The Ehrenstein illusion is an optical illusion in which a circle appears at the end points of a series of lines. The Ehrenstein illusion is one of the most popular subjective contour illusions—illusions that create the impression of a shape even though a large portion of the contour is nonexistent. A similar effect can be found in the Kanizsa triangle. Like many other visual and perceptual illusions, study of the Ehrenstein illusion, and other subjective contour illusions, has led to greater understanding of how the brain and eyes perceive visual information. Such figures are also used to great effect by artists, reflecting the endless creativity of human nature and the equally endless ability we have to appreciate creative and novel phenomena.
The Ehrenstein illusion is named for German psychologist Walter Ehrenstein, who published his findings in 1941 in the German psychology journal Zeitschrift für Psychologie (150, 83-91). Ehrenstein published his findings as a modification of the Hermann grid illusion.
The classic Ehrenstein illusion consists of a grid in which the lines at an intersection terminate a short distance away from the intersection. When looking at the illusion, the viewer tends to see a circle that is slightly brighter than the background. If the space at the intersections is imagined to be square, it can also be perceived that way.
The "phantom edge phenomena" (seeing an outline that is not actually there) is due to what neuropsychologists call the "T-effect." Groups of neural cells see breaks in lines, and if given no further input, will assume that there is a figure in front of the lines.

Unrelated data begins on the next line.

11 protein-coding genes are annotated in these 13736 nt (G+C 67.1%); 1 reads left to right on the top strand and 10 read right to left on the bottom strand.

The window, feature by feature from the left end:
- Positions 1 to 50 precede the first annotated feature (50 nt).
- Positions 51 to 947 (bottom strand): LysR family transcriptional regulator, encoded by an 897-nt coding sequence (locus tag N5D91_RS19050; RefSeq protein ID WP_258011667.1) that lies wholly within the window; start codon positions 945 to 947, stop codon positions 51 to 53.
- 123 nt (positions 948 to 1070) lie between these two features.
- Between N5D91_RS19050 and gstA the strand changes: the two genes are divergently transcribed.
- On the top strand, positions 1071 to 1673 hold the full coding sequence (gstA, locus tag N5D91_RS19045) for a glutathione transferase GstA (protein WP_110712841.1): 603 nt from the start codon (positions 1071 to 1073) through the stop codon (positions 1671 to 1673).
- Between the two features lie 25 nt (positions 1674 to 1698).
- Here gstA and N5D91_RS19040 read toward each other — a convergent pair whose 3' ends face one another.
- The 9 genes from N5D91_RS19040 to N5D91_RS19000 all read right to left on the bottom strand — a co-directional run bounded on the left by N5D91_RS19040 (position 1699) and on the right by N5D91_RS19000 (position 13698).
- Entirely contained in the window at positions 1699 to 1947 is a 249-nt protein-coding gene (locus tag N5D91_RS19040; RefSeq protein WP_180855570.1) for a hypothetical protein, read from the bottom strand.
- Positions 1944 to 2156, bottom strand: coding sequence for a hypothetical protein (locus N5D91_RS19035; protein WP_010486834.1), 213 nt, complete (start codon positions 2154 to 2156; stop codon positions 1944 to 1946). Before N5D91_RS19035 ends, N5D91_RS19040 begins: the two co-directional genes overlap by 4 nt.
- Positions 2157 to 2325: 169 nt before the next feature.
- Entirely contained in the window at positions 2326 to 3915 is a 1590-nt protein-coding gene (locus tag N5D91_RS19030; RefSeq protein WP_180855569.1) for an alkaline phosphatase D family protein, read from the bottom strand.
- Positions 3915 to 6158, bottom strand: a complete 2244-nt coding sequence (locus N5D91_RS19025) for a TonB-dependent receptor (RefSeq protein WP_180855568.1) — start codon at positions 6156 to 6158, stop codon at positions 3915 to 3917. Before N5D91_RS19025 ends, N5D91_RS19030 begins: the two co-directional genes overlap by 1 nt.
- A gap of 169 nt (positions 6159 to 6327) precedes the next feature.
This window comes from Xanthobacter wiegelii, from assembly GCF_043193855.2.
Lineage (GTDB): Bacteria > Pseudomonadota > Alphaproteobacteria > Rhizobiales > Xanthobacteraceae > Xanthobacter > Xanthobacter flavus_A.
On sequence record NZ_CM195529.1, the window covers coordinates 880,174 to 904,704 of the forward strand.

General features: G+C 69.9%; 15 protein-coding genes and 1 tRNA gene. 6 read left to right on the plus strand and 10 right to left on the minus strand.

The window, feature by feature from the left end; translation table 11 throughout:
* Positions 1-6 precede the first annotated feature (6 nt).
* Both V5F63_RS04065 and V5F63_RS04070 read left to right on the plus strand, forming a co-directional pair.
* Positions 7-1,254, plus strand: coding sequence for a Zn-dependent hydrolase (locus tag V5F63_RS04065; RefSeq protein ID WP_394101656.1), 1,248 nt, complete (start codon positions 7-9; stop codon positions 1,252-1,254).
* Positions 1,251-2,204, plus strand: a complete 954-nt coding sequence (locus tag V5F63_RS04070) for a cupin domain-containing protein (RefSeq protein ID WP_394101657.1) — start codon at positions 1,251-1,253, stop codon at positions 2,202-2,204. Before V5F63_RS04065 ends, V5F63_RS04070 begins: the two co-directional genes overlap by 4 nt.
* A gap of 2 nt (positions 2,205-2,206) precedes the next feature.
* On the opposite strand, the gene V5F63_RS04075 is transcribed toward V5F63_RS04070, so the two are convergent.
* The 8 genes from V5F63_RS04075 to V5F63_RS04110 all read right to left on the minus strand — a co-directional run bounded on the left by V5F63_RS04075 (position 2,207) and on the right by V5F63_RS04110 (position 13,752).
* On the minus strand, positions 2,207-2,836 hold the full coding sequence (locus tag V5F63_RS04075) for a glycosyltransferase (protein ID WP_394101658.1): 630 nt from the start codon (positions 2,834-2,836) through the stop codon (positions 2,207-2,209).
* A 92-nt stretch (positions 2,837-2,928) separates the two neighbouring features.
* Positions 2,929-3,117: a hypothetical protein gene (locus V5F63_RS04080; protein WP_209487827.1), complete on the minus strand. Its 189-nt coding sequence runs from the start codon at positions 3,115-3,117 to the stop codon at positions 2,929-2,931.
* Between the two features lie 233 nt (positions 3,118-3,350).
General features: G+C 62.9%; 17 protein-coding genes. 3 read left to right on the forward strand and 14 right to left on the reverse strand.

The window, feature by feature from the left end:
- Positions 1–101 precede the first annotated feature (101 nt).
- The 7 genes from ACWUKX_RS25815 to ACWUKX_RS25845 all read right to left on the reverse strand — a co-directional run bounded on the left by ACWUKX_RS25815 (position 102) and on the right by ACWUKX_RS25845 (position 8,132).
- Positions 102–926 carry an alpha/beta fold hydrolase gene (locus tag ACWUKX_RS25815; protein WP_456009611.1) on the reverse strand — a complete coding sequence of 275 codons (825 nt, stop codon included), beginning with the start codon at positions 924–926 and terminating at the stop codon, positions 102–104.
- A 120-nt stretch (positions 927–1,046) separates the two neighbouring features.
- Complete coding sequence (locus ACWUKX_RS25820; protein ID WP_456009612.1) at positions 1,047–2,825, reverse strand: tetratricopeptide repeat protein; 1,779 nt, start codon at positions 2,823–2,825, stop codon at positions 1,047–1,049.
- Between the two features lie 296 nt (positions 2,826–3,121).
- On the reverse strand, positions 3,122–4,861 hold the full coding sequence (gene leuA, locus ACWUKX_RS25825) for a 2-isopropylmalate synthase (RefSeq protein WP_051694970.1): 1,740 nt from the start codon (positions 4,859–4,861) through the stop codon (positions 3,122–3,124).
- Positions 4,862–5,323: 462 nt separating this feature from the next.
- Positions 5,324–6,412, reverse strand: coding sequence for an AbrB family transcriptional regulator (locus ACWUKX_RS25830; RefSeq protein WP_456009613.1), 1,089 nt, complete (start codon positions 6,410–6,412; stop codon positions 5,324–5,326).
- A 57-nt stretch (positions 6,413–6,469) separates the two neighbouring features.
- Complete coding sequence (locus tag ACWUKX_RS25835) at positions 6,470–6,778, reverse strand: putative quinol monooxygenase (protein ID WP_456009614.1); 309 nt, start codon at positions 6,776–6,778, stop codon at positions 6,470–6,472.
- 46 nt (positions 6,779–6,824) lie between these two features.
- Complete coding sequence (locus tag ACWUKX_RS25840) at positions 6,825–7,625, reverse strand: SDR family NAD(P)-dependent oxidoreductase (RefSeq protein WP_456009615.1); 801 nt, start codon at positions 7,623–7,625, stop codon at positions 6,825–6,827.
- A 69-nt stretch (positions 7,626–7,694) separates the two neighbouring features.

Scientists believe that this happens because the brain has been trained to view the break in lines as an object that could pose a potential threat. With lack of additional information, the brain errs on the side of safety and perceives the space as an object. The circle is the most simple and symmetrical object, so the mind usually sees a circle unless active effort is made to see an alternate shape.
Like many other perceptual illusions, the Ehrenstein illusion helps neuroscientists study how the brain processes visual information. Artists have used this ability we have to construct objects to great effect in their works. There are many examples where artists, including Isoda Koryusai's Crow and Heron in the Snow where subjective contours create the shapes and enhance the blackness and whiteness of the birds, Albrecht Durer's The Satyr Family, and many more.
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